The following is Part I of a two-part series on oil & gas flow measurement. This article focuses on broad trends in the global energy marketplace and the role of oil and gas now and going forward. Part II of this series will appear in the February issue of Flow Control and will focus more specifically on custody-transfer measurement of oil and gas.
About the only thing that can dampen the world’s thirst for energy is a recession. This happened on a rather grand scale in 2009. However, since that time, many of the world’s economies have recovered. The U.S. economy, for example, has been in a slow but steady recovery the past several years. And China’s economy has been expanding at a fairly rapid pace, even though it has had some ups and downs. With recovering economies comes increased energy use, as construction projects come back online, production ramps us, and consumers spend more.
Today, Europe seems to be the region with the most economic difficulties. GDP (gross domestic product) statistics showed that the Eurozone had slipped into a mild recession by the end of September 2012. Europe’s problems began with Greek debt, and this contagion has migrated to several other countries as well, including Spain, Portugal and Italy. While the Eurozone is technically in recession, the contraction in the third quarter of 2012 was only 0.1 percent, so the recession is about as mild as possible. While such a mild recession may dampen energy use, it will not have nearly the impact as the 2009 recession.
Several other factors besides economic recovery are having an impact on energy consumption worldwide. One is the expanding population, which simply means that there are more people who need and use energy. The second factor is that people in developing countries continue to want a higher standard of living. This means more cars, more televisions, more houses, and generally more goods, all of which require energy to produce and consume.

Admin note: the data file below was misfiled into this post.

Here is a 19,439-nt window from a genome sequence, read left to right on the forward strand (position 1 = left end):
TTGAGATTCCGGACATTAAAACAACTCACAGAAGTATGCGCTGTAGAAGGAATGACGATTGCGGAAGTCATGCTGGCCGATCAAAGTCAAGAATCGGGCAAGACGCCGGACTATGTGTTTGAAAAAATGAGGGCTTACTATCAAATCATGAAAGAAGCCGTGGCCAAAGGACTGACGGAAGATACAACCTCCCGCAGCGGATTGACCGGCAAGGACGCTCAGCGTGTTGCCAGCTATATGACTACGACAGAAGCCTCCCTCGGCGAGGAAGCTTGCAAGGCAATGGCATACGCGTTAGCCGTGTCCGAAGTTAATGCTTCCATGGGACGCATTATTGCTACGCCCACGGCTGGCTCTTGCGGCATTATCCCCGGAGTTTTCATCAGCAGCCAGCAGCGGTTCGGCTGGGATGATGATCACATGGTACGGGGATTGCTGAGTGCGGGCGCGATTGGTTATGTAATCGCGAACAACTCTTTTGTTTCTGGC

5 Main Sources of Energy
There are five main sources of energy: oil, gas, nuclear, coal, and renewables. Most countries use the energy they have within their own borders, since it is cheaper and more efficient than importing energy. This is why China uses so much coal, despite its environmental impact, because coal is plentiful in China. Japan has very little in the way of oil and gas, so it has had to rely on coal, which it has some of, and nuclear energy. Japan imports oil and gas to make up the deficit. The United States consumes far more oil than it produces, so it imports oil. However, there is a trend in the U.S. to substitute natural gas for oil since the U.S. is rich in natural gas. This is due in large part to advances in the technology for extracting the abundant natural gas supplies in subterranean shale rock formations throughout the U.S.
Coal & Nuclear Still Widely Used
Coal is still widely used as a source of energy worldwide, especially in China. The biggest problem with coal is that plants burning coal emit significant amounts of pollution. Coal is the most CO2 intensive fossil fuel. Nuclear energy has its risks and dangers, as the incidents at Chernobyl and, more recently, Fukushima show. However, both coal and nuclear will continue to be used as energy sources, despite their dangers. There are inherent dangers in any form of energy, and countries and companies are attempting to address those dangers in a rational way.
Renewables Offer Hope for the Future